This was published by the Irish Times on 3rd November 2014.
Whilst building a global business headquartered in Dublin, I quickly discovered an advantage over my larger international competitors: people love to come to Ireland. From customers, to prospective customers, to partners and allies, Ireland was an allure.
Bringing people together yields competitive insight. The speed of change in the high technology sector reflects how transparent most of its people are. It is difficult to imagine staff from competitors in, say the automobile industry, very openly discussing with one another the merits and drawbacks of their respective employers’ business models and trade secrets: in fact doing so might lead to instant dismissal. But in the high technology sector, professional social engagement is key and is in fact what makes it the industry so dynamic. Individuals share insights, observations, and opportunities with one another in person at social events and online. New technology and business models do not usually emerge from pizza-fueled all-night sessions coding at the computer, but rather from exchanges and war stories shared together.
The 2014 Web Summit starts in Dublin this morning, and it is an extraordinary validation of the perseverance, vision and courage of one Irish entrepreneur. Paddy Cosgrave has acknowledged that the inspiration for the Web Summit series came from both his father, who encouraged Paddy to comprehend computing, and from his sister Anna who wanted to bring successful internet leaders to Ireland to meet students in her university society. Inspired by both, Paddy has quietly and gently insisted to many high tech entrepreneurs worldwide that they should join together in Dublin to informally share ideas, network, and perhaps most of all just have fun.
I have had the honor of attending both prior Summits and some of the Government’s Farmleigh events. The parallels and contrasts have been obvious, but perhaps partly captured by Paddy’s early ambition that “geeks can come free but the suits pay”. Since then, many professional services organizations feeding the tech sector – legal firms, management advisories, recruitment agencies, venture firms, investment bankers – have competed to pay handsomely to host events for the global geeks attending what has become known as the “tech Davos”.
This year, some 20,000 individuals will attend the Summit, hosted at the RDS. This is an unbelievable number of visitors, making the Summit one – if not the – most important technology conference worldwide in the annual calendar. The sheer numbers create challenges of course: can Dublin’s transportation cope with the volume of trips to and from hotels and entertainment venues to Ballsbridge ? How do you efficiently offer lunch to 20,000 visitors to the RDS? Actually, a simple answer: invite Ireland’s food industry to lay out its best to a captive international audience who may not have previously sampled Irish cuisine. Thus the Food Summit was born last year.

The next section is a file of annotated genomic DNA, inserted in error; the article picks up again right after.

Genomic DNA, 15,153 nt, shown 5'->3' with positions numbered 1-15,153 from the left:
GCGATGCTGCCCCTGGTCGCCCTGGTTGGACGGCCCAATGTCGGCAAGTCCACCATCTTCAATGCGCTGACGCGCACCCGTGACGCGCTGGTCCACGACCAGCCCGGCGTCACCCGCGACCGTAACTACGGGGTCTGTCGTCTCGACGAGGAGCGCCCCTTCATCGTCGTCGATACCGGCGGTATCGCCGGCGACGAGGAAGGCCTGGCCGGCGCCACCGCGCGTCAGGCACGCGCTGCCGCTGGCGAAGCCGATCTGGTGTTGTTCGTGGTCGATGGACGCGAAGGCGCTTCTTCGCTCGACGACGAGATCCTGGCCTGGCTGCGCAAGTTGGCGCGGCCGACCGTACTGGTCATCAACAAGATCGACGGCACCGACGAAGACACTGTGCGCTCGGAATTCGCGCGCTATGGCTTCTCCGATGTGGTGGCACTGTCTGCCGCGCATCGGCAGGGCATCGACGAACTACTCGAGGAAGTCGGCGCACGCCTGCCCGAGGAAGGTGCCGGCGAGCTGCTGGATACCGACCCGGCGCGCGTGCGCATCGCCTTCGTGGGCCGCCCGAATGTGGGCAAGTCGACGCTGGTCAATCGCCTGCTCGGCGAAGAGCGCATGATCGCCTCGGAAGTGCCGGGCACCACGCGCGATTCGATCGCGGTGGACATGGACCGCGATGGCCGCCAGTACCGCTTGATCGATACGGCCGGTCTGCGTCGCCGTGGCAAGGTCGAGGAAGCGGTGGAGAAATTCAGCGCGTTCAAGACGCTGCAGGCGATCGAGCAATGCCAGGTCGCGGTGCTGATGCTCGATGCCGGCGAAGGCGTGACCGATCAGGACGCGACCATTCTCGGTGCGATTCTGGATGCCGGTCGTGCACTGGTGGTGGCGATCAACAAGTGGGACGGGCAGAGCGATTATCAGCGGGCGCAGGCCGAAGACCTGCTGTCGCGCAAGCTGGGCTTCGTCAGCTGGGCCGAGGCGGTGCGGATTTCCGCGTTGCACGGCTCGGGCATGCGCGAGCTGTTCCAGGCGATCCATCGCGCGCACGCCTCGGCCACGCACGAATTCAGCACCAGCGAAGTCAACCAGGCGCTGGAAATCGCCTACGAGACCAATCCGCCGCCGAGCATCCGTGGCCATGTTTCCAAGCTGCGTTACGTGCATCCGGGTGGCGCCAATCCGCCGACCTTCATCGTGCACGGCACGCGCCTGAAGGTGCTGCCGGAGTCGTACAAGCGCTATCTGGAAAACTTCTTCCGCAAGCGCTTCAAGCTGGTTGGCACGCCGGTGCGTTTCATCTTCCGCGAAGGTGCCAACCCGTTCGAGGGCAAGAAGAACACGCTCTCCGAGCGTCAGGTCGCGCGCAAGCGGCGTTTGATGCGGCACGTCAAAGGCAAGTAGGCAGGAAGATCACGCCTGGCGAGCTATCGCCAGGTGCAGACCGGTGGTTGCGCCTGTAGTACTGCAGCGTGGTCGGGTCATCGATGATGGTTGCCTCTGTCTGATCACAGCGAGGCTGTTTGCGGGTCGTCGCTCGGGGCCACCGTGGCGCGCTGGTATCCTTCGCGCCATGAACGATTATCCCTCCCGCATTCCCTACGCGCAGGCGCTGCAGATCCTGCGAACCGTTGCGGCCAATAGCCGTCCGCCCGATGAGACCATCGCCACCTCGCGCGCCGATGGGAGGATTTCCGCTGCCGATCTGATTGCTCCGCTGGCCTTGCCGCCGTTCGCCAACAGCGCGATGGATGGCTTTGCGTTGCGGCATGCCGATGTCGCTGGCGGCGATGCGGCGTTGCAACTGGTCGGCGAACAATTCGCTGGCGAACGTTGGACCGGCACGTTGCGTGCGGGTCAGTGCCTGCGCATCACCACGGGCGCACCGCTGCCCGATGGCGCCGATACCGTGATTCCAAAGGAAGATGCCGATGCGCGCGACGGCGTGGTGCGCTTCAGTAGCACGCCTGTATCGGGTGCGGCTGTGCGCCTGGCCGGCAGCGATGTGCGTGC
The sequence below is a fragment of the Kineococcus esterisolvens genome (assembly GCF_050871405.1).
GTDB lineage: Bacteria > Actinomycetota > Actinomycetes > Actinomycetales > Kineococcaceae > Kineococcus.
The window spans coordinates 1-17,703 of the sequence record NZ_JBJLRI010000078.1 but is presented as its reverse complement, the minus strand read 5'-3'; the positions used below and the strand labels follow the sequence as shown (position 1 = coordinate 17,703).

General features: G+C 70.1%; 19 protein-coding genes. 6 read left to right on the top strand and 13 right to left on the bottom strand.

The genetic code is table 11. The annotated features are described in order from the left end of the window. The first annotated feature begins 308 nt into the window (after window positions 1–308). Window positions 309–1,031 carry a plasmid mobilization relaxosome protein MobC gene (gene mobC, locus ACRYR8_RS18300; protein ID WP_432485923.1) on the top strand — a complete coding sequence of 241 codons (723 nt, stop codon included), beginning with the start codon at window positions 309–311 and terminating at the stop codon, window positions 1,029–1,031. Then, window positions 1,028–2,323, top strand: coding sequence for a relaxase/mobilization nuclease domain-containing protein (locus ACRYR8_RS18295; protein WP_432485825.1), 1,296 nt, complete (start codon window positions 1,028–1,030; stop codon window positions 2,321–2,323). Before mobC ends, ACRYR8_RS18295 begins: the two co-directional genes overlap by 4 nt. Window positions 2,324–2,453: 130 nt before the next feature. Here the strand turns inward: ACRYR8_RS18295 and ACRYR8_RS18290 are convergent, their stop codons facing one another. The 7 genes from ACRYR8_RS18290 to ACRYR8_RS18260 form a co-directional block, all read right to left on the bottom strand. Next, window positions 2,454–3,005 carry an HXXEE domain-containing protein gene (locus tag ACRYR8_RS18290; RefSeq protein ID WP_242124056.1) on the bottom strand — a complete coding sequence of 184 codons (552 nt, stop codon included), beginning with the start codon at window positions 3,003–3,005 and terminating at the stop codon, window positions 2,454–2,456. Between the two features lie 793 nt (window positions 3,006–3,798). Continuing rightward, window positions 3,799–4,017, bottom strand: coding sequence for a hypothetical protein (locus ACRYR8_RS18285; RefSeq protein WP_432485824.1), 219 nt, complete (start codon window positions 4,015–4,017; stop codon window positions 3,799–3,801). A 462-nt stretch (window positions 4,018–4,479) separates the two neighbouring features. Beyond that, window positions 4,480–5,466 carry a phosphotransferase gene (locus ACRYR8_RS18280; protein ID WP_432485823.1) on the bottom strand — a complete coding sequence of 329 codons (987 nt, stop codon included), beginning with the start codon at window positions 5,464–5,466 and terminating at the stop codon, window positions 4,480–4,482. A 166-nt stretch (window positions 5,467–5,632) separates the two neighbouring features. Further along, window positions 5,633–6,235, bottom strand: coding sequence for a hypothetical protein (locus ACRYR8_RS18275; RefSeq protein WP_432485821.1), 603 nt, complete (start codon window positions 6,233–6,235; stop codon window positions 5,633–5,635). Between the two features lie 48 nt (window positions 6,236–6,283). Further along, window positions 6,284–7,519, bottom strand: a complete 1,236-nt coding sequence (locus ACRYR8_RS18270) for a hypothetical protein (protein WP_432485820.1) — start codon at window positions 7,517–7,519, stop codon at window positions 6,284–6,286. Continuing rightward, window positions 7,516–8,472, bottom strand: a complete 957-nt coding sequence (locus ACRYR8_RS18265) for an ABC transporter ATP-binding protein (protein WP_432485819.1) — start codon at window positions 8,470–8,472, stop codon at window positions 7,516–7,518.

Then there is also the Night Summit, in which a breadth of Irish musicians and artists entertain in the foreground, rather than – as at many other international conferences – just background mood music. This year, sports personalities will also join the fun, increasing the cross-fertilization of ideas and particularly as the global technology sector realizes opportunities in the health, fitness and fashion markets.
Nevertheless the Summit has had its challenges. Earlier this year a six million dollar lawsuit was settled out of court in the US. Elliot Bisnow alleged that Paddy Cosgrave had encroached on certain rights related to Bisnow’s Summit Series, duplicating his concept. Paddy dismissed these assertions as ‘spurious’.
The Summit has also had serious warnings from Ireland’s Data Protection Commissioner. No doubt so as to drive attendance, the Summit in the past used the personal profiles of individuals to advertise their attendance to potential attendees, when these individuals had not given their consent and even in at least one case had not actually agreed to attend. It caused embarrassment that the Irish Government, and its agencies, joined the Summit in promoting Ireland as a global centre for digital technology innovation when European data protection laws were concurrently being openly flouted.
What next for Paddy Cosgrave and the organisation he has created, now more than 100 staff ? Certainly there are opportunities and international solicitations, and the Summit has already been brought to London and Las Vegas. Indeed, there may be interested buyers from the global conference hosting circuit to acquire the rights to the Summit, but many suspect that Paddy has much more ambitious goals.
Intriguingly, Paddy has assembled a team of software developers and data scientists, to mine data (eg from Facebook) about attendees. A “match-making” app is now available at the Summit, allowing individuals to find others with interesting overlapping interests and profiles. The value in this data is potentially very high indeed: a global perspective on 20,000 individuals from the industry enables, as examples, a paid-for introduction and referral service or recruitment or head-hunter agency.
There are undoubtedly other opportunities. Bringing together high net worth individuals, with highly successful fund managers and investment professionals creates the possibility of a branded new venture investment fund targeting the best of the industry. Given the right profile, raising investment finance for the high technology sector is arguably not too difficult. The real challenge would be subsequently, in putting the money intelligently to work and so yielding eye-watering returns to the investors concerned.
Paddy Cosgrave and his team have already willingly given so much to the nation. Perhaps it is only right that they should also commercially exploit their success.